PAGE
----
As SOLIDteknics USA Raises nearly $100,000 for its new Lighter Iron Skillet on Kickstarter, New Film on PFAS Dangers May Spur More Interest in its Patented Cookware

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SOLIDteknics USA may attract more chefs/cooks to use its new Chicago-made iron skillets as part of a movement away from synthetic nonstick pans due to health concerns, which are now being highlighted in the new movie The Devil We Know

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Our SOLIDteknics skillets and pans just get better with more cooking, just like seasoned cast iron, but our wrought iron pans are half the weight of cast iron.

While SOLIDteknics USA’s new 12” US-ION™ wrought iron skillet has already raised nearly $100,000 as its crowdfunding campaign enters its final days on Kickstarter – presales may increase as chefs and cooks move away from synthetic nonstick pans with health warnings being raised in the upcoming movie The Devil We Know.

“Our mission to replace synthetic and disposable cookware with new innovation in healthy, multi-century-durable lighter iron cookware really started about 10 years ago when I was researching cookware materials," said SOLIDteknics Founder Mark Henry. "I saw cooks were starting to understand the dangers, and they were looking for non-toxic cookware. That awareness really picked up momentum when over 200 scientists warned about synthetic pan coatings through their 2015 ‘Madrid Statement.'"

In the 2015 statement, scientists from 38 countries warned about the dangers of PFAS chemicals used in manufacturing synthetic nonstick pans and other coated products, including 'modern convenience' products such as waterproof and spill-resistant coatings, takeaway food container coatings and nonstick cookware. The Madrid Statement cited data that links exposures to PFASs with certain cancers, delayed puberty, decreased fertility, reduced immune response in children and elevated cholesterol, among other health problems.

The issues related to PFASs are highlighted in the new movie The Devil We Know, which relates the history of the first class-action lawsuit taken by a Virginia town against a company for exposing residents to the chemical. According to the movie’s website, as many as 110 million Americans may be drinking water tainted with PFAS chemicals -- with exposure to this class of chemicals becoming a global phenomenon spreading to other countries including Italy, the Netherlands and China.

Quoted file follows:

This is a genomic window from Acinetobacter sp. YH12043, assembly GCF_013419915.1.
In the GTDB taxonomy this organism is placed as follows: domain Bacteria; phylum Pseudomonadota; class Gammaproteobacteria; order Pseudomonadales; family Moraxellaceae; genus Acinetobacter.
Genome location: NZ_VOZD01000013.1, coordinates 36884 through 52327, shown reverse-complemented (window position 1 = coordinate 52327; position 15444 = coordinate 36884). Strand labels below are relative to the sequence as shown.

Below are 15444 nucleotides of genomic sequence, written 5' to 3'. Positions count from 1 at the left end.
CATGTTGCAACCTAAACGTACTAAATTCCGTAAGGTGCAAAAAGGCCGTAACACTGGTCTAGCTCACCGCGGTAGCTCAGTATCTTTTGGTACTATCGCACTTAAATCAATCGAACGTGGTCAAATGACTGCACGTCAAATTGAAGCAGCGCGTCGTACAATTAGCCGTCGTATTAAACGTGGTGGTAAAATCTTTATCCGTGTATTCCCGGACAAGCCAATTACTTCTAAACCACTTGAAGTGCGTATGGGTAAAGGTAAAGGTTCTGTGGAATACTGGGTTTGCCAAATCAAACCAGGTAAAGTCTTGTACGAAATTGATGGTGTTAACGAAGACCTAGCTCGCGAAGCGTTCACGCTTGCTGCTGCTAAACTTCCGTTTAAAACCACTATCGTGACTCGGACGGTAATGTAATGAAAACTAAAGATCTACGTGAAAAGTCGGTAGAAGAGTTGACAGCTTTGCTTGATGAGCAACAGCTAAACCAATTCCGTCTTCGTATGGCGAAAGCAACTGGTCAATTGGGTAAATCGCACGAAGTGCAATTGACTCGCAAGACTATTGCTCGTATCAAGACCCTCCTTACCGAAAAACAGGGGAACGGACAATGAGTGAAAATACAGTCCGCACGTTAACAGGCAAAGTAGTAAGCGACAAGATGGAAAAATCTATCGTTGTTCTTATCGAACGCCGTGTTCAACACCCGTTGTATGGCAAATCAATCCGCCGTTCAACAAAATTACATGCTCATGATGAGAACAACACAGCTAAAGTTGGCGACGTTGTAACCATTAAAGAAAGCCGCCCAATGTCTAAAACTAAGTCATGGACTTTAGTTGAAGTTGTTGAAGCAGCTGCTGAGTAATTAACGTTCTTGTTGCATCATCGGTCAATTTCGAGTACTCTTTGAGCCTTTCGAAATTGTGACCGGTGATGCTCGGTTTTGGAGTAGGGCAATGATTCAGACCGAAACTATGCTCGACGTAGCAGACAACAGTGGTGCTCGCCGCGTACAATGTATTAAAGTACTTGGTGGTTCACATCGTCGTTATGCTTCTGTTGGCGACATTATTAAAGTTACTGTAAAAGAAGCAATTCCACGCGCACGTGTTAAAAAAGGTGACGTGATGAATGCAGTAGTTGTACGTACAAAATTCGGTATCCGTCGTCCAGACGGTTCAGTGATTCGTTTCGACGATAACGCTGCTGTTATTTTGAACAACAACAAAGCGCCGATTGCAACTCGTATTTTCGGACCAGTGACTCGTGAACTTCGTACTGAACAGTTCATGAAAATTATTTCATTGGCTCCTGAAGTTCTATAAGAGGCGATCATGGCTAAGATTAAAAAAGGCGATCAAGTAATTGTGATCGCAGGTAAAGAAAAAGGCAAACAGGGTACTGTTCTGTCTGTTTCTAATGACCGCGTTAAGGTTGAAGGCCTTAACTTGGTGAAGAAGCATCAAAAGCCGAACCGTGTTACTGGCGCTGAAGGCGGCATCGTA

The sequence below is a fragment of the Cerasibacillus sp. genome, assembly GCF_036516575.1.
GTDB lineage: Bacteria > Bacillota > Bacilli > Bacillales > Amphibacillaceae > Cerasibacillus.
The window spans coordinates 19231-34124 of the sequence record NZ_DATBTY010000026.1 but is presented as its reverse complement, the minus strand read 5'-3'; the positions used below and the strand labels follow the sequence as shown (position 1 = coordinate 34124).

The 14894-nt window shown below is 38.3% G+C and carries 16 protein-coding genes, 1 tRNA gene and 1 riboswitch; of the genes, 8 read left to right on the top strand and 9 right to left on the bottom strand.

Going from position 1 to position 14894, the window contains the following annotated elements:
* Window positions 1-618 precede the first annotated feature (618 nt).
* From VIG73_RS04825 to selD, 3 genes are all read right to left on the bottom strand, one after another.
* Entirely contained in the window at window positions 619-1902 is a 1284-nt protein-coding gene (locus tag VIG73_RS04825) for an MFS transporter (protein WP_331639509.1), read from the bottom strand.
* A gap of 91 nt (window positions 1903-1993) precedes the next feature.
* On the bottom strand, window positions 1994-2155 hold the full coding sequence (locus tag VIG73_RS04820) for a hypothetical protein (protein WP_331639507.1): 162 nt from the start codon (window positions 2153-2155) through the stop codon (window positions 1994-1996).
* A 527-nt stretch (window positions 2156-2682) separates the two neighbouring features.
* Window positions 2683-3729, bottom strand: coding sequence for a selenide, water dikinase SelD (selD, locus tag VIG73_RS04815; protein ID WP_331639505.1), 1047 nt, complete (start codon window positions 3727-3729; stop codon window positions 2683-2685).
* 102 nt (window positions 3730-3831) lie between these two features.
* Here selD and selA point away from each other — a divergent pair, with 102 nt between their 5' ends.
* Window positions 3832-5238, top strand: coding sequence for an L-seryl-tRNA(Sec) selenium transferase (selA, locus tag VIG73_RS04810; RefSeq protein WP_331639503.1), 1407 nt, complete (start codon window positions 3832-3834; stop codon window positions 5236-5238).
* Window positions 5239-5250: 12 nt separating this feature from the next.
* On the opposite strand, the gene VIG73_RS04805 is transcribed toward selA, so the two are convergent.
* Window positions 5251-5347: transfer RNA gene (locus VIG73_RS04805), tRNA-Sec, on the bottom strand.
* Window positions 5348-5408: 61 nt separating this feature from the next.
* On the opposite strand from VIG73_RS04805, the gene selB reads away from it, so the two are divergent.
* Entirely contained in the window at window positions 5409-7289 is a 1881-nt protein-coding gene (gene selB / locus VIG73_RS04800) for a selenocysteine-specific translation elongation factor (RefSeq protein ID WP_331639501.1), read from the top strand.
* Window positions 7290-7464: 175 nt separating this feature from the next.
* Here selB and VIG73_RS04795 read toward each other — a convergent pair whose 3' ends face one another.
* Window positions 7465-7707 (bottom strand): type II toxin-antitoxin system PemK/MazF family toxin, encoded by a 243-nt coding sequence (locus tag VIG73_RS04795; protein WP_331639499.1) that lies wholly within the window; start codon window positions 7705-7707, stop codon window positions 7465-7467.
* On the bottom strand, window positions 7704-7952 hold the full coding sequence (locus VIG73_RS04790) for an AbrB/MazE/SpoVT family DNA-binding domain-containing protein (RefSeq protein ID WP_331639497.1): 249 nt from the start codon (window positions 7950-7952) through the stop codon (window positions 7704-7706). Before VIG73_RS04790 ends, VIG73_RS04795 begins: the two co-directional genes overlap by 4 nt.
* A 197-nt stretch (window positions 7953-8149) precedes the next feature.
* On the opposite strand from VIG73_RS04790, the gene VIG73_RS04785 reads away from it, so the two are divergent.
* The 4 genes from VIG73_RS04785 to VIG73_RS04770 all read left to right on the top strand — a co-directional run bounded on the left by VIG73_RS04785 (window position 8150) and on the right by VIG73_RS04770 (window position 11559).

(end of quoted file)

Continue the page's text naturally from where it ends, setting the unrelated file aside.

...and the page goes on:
“Seasoned iron might not be quite as nonstick as the synthetic coatings, but when it is well-seasoned it is close, and it is all-natural, non-toxic, and forever renewable,” Henry said. “Our SOLIDteknics skillets and pans just get better with more cooking, just like seasoned cast iron, but our wrought iron pans are half the weight of cast iron. They will also last for centuries with a little care and are not disposable every few years like the synthetic nonsticks – making them more sustainable, which is something we care deeply about.”

SOLIDteknics products are not cast, but wrought into shape through a new patented process – offering chefs half the weight of traditional cast iron while they season/cook with the same benefits. The cookware is the first to come with a multi-century warranty, since the tough wrought iron will never crack like cast iron – and there are no rivets or joints to fail over time.

US-ION™ skillets are not only half the weight of regular cast-iron skillets, but being wrought iron also means the skillets are more conductive than cast iron, and also feature all the same healthy seasoning and cooking benefits as cast iron – without the arm strain.

SOLIDteknics’ wrought iron skillets offer many benefits over other pans when cooking:

  •     Stainless steel is light, but too sticky for most types of frying.
  •     Enamel cast iron really sticks when it’s worn, and it’s heavy.
  •     Popular bare cast iron skillets cook great, and the natural seasoned nonstick you build yourself is non-toxic, but the pans are still heavy. Recent machined lighter cast iron pans are still relatively heavy, and susceptible to cracking.
  •     French carbon steel pans are lighter, but come with rivets, and rivets mean gunk and eventually wobbly handles.
  •     Ceramic coatings last about a year, then it’s another pan in the landfill.

Also, any skillets with screws get jiggly – and cheap, carbon-steel woks inevitably fall apart. To eliminate that problem, the SOLIDteknics team developed a three-step method of forming a wrought pan from a single iron sheet, patented the method and started manufacturing AUS-ION skillets in Australia three years ago.

The cookware quickly became popular with top chefs and home cooks and, with so much interest from American cooks, the company found a way to make the same pans in Chicago – using the same specification of iron used in Australia with the same patented method.

The current campaign for a larger US-ION Skillet follows SOLIDteknics previous successful Kickstarter campaigns for its 7.5” and 10” US-ION™ skillets, which raised more than $311,000 from crowdfunders.

For more information and to pre-order the skillet at an early-bird discount during crowdfunding, visit the 12-inch SOLIDteknics US-ION Campaign Page on Kickstarter. Limited ‘First Edition’ engraved US-ION™ 12” Skillets are still available for $89 and ‘Try Me’ 7.5” Skillets are $59 – significantly less than the recommended retail prices…..but not for long: the Kickstarter launch campaign ends within days.

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